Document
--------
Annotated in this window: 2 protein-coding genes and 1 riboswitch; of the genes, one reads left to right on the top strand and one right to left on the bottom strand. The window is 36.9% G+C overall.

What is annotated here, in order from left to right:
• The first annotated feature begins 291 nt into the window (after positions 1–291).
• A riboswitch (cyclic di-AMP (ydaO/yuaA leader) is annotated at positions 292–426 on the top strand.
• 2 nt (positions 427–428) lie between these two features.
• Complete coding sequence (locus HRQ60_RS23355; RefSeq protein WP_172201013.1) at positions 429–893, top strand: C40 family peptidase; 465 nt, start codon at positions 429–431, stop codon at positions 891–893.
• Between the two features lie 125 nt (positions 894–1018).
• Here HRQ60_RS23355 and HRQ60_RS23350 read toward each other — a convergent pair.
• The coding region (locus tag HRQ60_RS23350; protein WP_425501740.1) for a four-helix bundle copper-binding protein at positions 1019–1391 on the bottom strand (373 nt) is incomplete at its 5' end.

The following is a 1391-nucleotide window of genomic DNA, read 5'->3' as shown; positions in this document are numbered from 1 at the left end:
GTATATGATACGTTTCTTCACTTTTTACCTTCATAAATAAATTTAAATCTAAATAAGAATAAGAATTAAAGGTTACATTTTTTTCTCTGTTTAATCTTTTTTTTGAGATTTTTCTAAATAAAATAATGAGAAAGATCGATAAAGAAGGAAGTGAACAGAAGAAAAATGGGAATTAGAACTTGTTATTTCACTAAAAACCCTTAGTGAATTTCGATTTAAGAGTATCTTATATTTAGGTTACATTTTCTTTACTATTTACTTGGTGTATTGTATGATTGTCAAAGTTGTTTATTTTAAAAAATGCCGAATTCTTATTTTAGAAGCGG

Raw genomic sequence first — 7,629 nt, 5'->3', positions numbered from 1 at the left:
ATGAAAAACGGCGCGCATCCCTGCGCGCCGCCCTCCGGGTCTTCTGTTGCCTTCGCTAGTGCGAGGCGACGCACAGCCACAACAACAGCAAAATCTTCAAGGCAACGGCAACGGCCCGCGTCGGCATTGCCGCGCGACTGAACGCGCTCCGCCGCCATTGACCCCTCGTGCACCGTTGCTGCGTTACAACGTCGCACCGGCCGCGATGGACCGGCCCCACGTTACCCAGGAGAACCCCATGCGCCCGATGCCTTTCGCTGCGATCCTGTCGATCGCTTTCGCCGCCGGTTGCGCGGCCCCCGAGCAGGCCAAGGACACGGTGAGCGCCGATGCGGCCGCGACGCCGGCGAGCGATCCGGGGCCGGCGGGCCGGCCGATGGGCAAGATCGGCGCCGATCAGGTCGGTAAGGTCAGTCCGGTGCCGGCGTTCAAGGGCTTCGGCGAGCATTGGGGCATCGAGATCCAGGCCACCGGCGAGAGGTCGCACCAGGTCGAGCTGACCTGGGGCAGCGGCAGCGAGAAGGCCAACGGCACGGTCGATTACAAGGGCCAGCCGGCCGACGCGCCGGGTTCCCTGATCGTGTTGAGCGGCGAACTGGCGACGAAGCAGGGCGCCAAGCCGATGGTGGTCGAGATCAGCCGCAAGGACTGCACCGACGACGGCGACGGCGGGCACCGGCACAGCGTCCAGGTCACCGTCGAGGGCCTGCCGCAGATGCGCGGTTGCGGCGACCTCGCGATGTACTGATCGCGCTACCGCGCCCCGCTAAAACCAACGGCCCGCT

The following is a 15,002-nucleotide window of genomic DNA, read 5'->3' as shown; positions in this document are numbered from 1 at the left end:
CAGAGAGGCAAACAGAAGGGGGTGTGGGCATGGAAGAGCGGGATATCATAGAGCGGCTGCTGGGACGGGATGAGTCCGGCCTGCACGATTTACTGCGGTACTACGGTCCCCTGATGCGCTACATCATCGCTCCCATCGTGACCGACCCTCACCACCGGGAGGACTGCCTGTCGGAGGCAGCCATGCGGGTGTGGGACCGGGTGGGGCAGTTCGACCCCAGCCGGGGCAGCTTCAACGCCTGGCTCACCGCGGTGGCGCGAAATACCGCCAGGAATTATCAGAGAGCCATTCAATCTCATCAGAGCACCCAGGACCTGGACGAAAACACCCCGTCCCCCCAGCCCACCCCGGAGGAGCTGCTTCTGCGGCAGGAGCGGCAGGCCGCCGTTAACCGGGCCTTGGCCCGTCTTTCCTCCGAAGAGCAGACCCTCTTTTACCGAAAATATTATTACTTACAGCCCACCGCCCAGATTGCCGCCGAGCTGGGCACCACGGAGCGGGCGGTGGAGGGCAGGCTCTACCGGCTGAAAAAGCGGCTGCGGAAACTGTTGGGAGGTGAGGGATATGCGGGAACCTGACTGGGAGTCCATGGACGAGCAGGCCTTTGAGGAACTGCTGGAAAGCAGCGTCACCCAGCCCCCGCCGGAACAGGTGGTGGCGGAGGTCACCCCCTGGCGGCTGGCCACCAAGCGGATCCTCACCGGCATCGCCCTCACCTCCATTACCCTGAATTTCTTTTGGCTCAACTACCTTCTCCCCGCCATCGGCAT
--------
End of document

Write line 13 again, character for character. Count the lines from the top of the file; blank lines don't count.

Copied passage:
ATGAAAAACGGCGCGCATCCCTGCGCGCCGCCCTCCGGGTCTTCTGTTGCCTTCGCTAGTGCGAGGCGACGCACAGCCACAACAACAGCAAAATCTTCAAGGCAACGGCAACGGCCCGCGTCGGCATTGCCGCGCGACTGAACGCGCTCCGCCGCCATTGACCCCTCGTGCACCGTTGCTGCGTTACAACGTCGCACCGGCCGCGATGGACCGGCCCCACGTTACCCAGGAGAACCCCATGCGCCCGATGCCTTTCGCTGCGATCCTGTCGATCGCTTTCGCCGCCGGTTGCGCGGCCCCCGAGCAGGCCAAGGACACGGTGAGCGCCGATGCGGCCGCGACGCCGGCGAGCGATCCGGGGCCGGCGGGCCGGCCGATGGGCAAGATCGGCGCCGATCAGGTCGGTAAGGTCAGTCCGGTGCCGGCGTTCAAGGGCTTCGGCGAGCATTGGGGCATCGAGATCCAGGCCACCGGCGAGAGGTCGCACCAGGTCGAGCTGACCTGGGGCAGCGGCAGCGAGAAGGCCAACGGCACGGTCGATTACAAGGGCCAGCCGGCCGACGCGCCGGGTTCCCTGATCGTGTTGAGCGGCGAACTGGCGACGAAGCAGGGCGCCAAGCCGATGGTGGTCGAGATCAGCCGCAAGGACTGCACCGACGACGGCGACGGCGGGCACCGGCACAGCGTCCAGGTCACCGTCGAGGGCCTGCCGCAGATGCGCGGTTGCGGCGACCTCGCGATGTACTGATCGCGCTACCGCGCCCCGCTAAAACCAACGGCCCGCT